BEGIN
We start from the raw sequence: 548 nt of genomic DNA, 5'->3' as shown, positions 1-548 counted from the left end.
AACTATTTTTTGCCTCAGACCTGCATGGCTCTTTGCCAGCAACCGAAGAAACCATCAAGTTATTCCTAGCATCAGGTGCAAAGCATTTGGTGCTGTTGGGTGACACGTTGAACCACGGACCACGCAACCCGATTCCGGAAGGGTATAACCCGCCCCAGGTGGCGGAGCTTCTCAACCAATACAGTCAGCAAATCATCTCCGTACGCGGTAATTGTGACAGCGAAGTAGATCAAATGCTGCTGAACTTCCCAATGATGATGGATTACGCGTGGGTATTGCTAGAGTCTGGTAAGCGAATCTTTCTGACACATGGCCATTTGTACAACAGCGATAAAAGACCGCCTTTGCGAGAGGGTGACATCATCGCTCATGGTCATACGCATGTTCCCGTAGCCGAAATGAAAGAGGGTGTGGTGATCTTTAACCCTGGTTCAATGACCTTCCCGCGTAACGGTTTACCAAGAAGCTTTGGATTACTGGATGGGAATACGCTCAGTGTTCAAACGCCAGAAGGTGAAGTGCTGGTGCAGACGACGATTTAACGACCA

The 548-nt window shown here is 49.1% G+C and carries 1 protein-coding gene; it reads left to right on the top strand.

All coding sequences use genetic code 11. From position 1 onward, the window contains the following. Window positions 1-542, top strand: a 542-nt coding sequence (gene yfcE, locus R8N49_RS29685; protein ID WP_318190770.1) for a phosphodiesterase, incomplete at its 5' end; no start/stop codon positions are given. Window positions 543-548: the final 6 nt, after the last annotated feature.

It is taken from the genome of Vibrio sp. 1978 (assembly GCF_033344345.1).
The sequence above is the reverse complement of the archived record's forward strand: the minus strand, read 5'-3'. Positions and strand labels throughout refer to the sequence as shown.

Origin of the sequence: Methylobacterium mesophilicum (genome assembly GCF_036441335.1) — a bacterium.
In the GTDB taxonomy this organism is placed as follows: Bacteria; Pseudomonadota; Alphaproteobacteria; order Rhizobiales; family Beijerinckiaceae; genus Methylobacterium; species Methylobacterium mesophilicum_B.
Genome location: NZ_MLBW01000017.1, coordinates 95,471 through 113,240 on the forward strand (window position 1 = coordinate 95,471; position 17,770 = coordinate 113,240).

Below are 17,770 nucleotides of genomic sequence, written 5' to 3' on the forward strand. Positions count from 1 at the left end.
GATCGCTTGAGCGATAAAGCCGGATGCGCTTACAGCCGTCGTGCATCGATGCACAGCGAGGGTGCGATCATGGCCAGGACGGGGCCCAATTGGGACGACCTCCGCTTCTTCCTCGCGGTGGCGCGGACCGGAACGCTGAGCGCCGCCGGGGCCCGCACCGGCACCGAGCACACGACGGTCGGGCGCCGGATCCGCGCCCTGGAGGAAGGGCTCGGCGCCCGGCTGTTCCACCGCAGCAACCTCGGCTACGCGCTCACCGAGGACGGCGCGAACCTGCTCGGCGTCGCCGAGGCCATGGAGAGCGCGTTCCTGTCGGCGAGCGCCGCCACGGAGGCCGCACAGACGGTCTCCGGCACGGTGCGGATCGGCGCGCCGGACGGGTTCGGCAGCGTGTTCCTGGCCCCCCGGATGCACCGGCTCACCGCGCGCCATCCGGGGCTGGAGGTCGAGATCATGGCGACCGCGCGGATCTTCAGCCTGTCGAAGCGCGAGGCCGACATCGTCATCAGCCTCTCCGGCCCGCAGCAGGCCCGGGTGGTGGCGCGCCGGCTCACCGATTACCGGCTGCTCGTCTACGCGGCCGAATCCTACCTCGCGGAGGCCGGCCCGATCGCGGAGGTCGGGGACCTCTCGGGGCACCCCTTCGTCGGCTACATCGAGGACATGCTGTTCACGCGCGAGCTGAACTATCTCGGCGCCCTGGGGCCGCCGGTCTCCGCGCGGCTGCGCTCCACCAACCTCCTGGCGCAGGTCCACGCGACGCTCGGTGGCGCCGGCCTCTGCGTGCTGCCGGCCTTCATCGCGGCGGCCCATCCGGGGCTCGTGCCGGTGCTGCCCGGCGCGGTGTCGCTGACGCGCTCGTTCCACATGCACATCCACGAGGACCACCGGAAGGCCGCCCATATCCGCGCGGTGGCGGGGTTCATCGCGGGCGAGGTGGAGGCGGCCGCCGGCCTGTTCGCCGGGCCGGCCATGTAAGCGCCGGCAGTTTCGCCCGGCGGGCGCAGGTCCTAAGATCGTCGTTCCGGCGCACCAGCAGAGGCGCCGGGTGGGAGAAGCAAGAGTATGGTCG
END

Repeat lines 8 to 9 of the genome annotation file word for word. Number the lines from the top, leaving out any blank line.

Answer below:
In the GTDB taxonomy this organism is placed as follows: Bacteria; Pseudomonadota; Alphaproteobacteria; order Rhizobiales; family Beijerinckiaceae; genus Methylobacterium; species Methylobacterium mesophilicum_B.
Genome location: NZ_MLBW01000017.1, coordinates 95,471 through 113,240 on the forward strand (window position 1 = coordinate 95,471; position 17,770 = coordinate 113,240).